U.S. foreign policy needs an overhaul, but our presidential candidates don’t seem to get it.
Vietnam, Cambodia and Laos merit considerable American attention.
And they don’t need our help to deal with an assertive China.
American leaders keep making war, and the same mistakes.
America has less influence in Asia than Americans might think.
Most foreigners I meet think we are crazy. Virtually all think we are a danger to world society.
Antonin Scalia and Donald Trump are pouring humbug all over my Christmas.
America should respect the world’s leaders and scientists and implement the Paris accord.
Want to reduce terrorism? Let other countries work out their problems and make it harder to get weapons at home.
We must watch out especially in the Middle East, South Asia and Africa.
Or our politics and foreign policies will make you cry.
When will our leaders realize that we can’t bomb our way to peace and security?
I found a land full of people, problems and promise.
It is important to India to maintain the position that it seeks peace but perfidious Pakistan torpedoes any process that might show promise.
U.S. foreign policy remains overmilitarized.
And President Obama should tell him so when they meet next month.
If the anti-government types take over, the party and country are in big trouble.
Pope Francis raised our level and civility of discourse, briefly.
The U.S. bears much responsibility for the migrant crisis.
Perry has dropped out, but there’s a lot more brush to clear away.
Francis is extraordinary, and Americans would do well to heed his advice.
Economic inequality threatens the principles of American success and the well-being of the economy. The highest priority: tax reform.
A weeklong forum at Chautauqua Institution provides illumination.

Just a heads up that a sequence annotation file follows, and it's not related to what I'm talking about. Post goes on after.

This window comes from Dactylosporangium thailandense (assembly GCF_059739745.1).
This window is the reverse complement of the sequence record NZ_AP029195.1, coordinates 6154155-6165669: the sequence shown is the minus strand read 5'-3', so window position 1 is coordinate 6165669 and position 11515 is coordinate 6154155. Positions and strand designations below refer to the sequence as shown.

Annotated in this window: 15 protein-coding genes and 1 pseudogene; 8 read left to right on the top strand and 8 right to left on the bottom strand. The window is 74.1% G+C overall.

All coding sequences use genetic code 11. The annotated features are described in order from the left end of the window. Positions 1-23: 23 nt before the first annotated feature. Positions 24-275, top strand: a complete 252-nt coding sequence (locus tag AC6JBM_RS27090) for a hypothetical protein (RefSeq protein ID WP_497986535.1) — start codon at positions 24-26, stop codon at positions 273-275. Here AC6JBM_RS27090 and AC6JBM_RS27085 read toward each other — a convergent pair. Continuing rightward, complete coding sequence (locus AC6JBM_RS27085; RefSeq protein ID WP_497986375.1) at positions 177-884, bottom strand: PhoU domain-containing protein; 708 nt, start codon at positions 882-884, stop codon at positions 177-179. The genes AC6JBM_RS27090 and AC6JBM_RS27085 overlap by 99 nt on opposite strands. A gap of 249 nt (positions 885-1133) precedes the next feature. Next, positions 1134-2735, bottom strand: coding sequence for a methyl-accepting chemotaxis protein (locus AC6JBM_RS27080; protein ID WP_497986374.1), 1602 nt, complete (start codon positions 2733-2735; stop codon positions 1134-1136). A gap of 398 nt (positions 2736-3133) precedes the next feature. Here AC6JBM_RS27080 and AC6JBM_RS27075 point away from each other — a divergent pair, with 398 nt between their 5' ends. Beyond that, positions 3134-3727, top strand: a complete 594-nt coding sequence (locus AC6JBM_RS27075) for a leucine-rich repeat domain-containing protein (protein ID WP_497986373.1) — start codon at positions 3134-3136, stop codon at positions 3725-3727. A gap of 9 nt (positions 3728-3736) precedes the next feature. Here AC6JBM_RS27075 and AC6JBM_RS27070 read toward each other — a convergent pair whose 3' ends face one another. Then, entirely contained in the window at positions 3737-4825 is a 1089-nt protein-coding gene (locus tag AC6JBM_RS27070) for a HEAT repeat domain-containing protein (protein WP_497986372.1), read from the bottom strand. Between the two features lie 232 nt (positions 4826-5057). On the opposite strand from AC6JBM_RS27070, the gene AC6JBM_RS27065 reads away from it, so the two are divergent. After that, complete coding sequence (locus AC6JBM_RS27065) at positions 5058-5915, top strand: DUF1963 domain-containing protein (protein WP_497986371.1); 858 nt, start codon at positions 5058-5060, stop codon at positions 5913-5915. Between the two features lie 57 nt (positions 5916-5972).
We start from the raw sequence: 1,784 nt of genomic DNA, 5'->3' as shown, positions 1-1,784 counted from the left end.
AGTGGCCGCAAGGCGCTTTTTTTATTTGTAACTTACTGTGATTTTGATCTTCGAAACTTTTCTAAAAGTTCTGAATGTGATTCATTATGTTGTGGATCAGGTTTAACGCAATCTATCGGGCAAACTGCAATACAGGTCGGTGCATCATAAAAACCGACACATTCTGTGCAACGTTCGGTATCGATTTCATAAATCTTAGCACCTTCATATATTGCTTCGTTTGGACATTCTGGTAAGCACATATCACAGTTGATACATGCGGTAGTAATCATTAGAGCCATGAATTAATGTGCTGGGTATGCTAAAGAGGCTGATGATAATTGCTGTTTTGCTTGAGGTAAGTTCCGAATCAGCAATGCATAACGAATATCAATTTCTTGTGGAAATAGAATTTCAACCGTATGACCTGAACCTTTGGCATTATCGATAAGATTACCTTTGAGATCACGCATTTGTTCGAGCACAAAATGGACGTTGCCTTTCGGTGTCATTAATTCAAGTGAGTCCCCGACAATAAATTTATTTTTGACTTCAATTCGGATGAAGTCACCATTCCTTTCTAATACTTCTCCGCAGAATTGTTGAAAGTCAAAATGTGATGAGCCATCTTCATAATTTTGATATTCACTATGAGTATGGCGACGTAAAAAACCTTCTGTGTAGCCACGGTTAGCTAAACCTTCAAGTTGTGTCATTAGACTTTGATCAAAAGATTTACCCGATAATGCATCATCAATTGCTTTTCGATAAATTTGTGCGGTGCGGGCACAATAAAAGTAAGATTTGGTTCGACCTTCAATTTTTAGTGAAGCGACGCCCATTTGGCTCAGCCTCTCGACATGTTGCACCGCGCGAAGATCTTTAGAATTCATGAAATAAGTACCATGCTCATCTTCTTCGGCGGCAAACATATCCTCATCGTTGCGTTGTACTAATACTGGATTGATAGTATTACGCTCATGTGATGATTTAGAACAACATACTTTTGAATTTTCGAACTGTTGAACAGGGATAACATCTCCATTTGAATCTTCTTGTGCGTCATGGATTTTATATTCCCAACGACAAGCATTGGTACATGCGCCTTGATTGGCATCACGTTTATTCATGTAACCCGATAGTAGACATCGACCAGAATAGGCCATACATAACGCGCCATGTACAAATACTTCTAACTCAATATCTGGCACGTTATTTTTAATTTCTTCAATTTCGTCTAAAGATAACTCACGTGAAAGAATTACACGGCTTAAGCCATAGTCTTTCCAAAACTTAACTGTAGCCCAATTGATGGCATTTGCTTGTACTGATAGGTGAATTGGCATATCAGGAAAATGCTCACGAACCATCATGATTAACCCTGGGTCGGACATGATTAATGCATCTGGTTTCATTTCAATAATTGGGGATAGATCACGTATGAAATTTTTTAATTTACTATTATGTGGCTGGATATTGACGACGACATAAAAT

The biggest problem of Europe, the Middle East and North Africa at the moment is massive migration.
Anchors asked tough questions, but the answers were scary.
Yes, ask tough questions, but please sign on the dotted line.
We cause our African allies more problems than we help them solve.
Returning to reality from a week in Maine shocks the system.
The U.S. can easily afford to field fewer troops.
It’s hard to figure out the French, but it is worth the effort.
Americans are acting against their own best interests by allowing unions to be smothered and by not controlling guns.
Everyone’s talking about Greeks, migrants and Russians.
They keep us honest, or at least keep us thinking.
Economic inequality afflicts the land as the rich do whatever they want.
It’s hard to find factions in Iraq or Syria worthy of support.
The Heinz awards make you feel better about the world.
We Americans can learn a lot from British elections.
America’s failure to invest in its cities and deal with race.
The U.S. military/industrial complex seems to be itching for more action.
Taken hostage by al-Qaida in 2001 and killed in January by a U.S. drone strike, he lived a life of loving his family and helping others.
With their nations falling apart, responsibility falls on all of us.
Meanwhile, Obama is making headway in Latin America.
He is negotiating the best agreement the United States is likely to get.
The Ukrainian president heads for the Caymans as lions roam Mt. Lebanon
First, expel the Israeli ambassador. Then eliminate our $3 billion in annual aid. And in Israel’s next war, refuse to send more arms.
There are echoes of Vietnam in the rise of murderous groups like the Islamic State.
Her use of personal email for state business is appalling.
Neither political party is offering a strong field of candidates
Iraqis and Afghans must fight their own battles and determine their own futures.
The U.S. should try to contact even the most brutal leaders of extremist groups.